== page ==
Secondment of workers: new rules

Source : Arendt
7 mars 2023 par
Legitech, LexNow

Given the highly mobile nature of the transport sector, drivers are not generally posted for long periods of time to another Member State under service contracts. EU Directive 2020/1057 of 15 July 2020[1] was adopted with the intention of clarifying the circumstances in which drivers are not subject to the rules relating to long-term secondments. The Directive was implemented into Luxembourg law by the Law of 23 December 2022[2] (the “Law”).

The legislature has also taken the opportunity to correct certain inconsistencies in the implementation of Directive 2014/67[3] on the posting of workers in the framework of the provision of services. As a result, the administrative rules applying to businesses in relation to the secondment of workers have been eased to some extent and certain points have been clarified.

Below is a summary of the key changes made by the Law to the legal provisions relating to the secondment of workers in the context of the supply of services.

1. Introduction of specific rules for postings relating to mobile road transport operations

  • The Law sets out specific obligations for road transport businesses established outside Luxembourg. In particular, businesses must:

  • Submit a “posting declaration” via the EU Internal Market Information System (known as “IMI”) on or before the start of any posting within Luxembourg. The posting declaration comprises certain information, including identity of the business; details of the transport manager or other contact person in the Member State where the business is established; identity, residential address and driving licence number of the mobile employee; date of commencement of their employment contract and the law applicable to it; planned start and end dates of the posting and number plates of the vehicles.

  • Keep posting declarations up to date.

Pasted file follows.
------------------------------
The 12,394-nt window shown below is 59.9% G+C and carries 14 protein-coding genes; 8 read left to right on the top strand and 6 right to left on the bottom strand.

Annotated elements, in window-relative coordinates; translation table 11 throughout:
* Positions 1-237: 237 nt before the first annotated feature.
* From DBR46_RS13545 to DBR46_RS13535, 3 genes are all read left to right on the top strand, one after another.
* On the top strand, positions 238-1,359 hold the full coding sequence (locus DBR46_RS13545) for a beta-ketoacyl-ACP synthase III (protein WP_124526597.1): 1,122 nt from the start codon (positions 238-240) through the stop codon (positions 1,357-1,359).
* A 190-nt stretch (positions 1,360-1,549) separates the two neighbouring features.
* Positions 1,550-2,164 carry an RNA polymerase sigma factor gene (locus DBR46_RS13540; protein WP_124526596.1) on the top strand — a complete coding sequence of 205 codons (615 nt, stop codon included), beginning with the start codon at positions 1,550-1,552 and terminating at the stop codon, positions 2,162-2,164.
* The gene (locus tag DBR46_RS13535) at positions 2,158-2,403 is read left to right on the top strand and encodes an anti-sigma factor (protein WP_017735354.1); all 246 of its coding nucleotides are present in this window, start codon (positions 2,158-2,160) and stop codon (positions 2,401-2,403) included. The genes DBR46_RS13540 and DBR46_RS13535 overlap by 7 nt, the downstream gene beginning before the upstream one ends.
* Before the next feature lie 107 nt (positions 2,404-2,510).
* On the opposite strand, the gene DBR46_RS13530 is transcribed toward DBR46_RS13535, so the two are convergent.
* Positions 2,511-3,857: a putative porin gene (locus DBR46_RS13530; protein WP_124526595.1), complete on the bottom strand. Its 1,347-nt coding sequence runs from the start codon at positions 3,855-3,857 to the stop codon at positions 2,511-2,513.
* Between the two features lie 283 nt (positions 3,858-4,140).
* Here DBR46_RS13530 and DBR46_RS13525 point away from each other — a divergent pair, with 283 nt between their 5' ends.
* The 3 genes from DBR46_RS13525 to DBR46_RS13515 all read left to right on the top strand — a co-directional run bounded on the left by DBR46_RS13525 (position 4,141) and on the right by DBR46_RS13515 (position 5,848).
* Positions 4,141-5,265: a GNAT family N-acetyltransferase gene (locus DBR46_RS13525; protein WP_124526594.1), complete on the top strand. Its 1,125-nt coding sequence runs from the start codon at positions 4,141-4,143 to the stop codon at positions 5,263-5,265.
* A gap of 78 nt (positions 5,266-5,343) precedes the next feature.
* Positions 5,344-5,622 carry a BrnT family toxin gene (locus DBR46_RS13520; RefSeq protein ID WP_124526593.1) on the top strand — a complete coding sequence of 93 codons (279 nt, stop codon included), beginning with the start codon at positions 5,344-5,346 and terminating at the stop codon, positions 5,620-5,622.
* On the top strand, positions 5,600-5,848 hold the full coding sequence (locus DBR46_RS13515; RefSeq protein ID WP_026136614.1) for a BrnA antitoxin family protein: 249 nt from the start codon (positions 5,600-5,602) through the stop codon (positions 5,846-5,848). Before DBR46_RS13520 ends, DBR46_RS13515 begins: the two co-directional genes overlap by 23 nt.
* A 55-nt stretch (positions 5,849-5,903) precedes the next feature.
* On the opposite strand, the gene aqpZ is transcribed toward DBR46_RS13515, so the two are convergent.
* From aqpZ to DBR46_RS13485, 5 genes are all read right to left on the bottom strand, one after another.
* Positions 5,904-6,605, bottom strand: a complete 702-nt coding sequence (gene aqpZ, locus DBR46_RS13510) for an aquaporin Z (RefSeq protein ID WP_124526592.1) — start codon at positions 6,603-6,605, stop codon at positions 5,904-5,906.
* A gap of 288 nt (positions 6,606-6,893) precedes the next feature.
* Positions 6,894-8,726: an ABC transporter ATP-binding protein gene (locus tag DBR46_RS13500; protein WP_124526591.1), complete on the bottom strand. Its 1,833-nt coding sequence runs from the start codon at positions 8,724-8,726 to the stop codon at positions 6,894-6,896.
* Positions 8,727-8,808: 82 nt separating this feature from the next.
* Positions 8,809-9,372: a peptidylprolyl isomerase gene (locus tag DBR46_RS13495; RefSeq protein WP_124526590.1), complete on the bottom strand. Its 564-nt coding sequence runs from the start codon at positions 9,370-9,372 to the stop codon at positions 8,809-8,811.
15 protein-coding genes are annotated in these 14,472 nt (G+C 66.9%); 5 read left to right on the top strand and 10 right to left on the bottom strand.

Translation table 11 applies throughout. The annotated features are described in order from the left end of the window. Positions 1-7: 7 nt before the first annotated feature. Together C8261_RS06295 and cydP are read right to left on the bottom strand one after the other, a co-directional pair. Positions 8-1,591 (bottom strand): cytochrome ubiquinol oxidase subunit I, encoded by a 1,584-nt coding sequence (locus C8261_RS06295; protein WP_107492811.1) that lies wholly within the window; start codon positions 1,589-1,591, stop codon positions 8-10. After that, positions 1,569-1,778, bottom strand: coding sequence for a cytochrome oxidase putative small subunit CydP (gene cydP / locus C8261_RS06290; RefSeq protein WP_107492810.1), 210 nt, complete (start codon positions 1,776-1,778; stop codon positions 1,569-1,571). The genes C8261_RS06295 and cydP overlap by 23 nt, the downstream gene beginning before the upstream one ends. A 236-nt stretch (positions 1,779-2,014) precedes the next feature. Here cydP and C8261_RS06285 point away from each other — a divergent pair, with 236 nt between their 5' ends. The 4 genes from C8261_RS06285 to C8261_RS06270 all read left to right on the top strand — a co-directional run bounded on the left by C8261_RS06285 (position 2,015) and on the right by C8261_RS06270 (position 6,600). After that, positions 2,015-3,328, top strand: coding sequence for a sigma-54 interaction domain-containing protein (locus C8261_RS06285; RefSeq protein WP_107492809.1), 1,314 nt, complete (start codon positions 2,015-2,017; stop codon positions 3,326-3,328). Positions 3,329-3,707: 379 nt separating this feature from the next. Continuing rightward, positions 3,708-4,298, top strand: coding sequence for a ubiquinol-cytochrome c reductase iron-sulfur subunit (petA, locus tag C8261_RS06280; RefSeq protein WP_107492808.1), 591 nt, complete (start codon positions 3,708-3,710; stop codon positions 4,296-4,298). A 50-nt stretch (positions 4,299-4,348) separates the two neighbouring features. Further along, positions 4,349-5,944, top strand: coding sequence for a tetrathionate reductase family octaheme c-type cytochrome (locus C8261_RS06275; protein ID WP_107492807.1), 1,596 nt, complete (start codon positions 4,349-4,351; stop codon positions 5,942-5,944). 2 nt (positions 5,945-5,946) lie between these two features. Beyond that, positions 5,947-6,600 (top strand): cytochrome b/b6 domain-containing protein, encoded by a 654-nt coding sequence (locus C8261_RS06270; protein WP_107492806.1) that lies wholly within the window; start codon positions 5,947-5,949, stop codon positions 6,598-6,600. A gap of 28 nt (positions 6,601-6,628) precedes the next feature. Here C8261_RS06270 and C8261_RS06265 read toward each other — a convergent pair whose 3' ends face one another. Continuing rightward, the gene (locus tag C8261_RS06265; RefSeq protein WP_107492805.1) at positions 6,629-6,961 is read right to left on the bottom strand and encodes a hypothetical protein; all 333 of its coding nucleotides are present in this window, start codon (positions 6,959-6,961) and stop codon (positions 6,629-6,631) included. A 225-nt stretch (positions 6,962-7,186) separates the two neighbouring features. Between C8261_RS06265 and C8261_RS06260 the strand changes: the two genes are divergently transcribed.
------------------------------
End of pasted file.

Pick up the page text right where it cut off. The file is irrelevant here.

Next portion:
• Ensure that the mobile employee has certain documents available to them, either in hard copy or electronic format, including a copy of the posting declaration submitted via IMI and evidence of transport operations taking place in the host Member State.

  • If requested by the Inspectorate of Labour and Mines (Inspection du travail et des mines “ITM”), submit copies of certain documents after the posting has ended and no later than eight weeks after the request. These documents include evidence of transport operations taking place in the host Member State, tachograph records and documents relating to the pay of the mobile employee for the duration of the posting.

The Law also sets out various situations that do not constitute a posting within the meaning of the Law

2. Amendments and relaxations of rules applying to other types of secondment

2.1 Information and documents to be provided to the ITM

The volume of information and documents that must be submitted to the ITM in relation to the posting declaration has been reduced. Certain documents now only need to be retained and provided to the ITM on request.

Any change to the storage location of documents relating to the services of seconded workers must now be communicated to the ITM.

2.2 Joint and several liability restricted to subcontracting chains

Previously, there was joint and several liability among the seconding business, the host business (i.e. the contracting authority or principal) and the subcontractors, if any. This is no longer the case under the Law. Joint and several liability is now restricted to the subcontracting chain. The effect was that host businesses were subject to an additional responsibility if they contracted with a cross-border service provider. This responsibility could act as a disincentive to enter into a contract with such a supplier.

2.3 Enhanced protection for seconded employees taking court proceedings

To guarantee equal treatment between seconded and non-seconded employees, seconded employees now also benefit from legal protection when they take court proceedings to enforce their rights as seconded employees. They cannot be subject to reprisals and can make use of an expedited procedure in the employment courts to litigate their rights.

2.4 Clarification of employer obligations regarding accommodation

An employer has additional obligations when a seconded employee’s accommodation does not meet the legal requirements. In particular, the employer must rehouse the employee without delay for at least the period initially agreed. Information about the change of accommodation (first name, surname and identification number of the occupant and address of the new accommodation) must be submitted to the ITM within 24 hours.

2.5 Clarification of amount of fines and length of prison terms

Where the seconding business fails to ensure compliance by a defaulting subcontractor, the seconding business and the subcontractor are jointly and severally liable. They are also liable for a fine ranging between EUR 1,000 and EUR 5,000 per employee, which can be doubled for repeat occurrences. However, the maximum total amount of the fine is EUR 50,000.

The Law also makes it clear that failure to comply with the accommodation requirements is punishable by a fine of between EUR 251 and EUR 125,000, imprisonment for between eight days and five years, or both.

The Law was published in the Official Journal on 23 December 2022 and came into force on 27 December 2022.

Authors: Raphaëlle Carpentier and Noémie Haller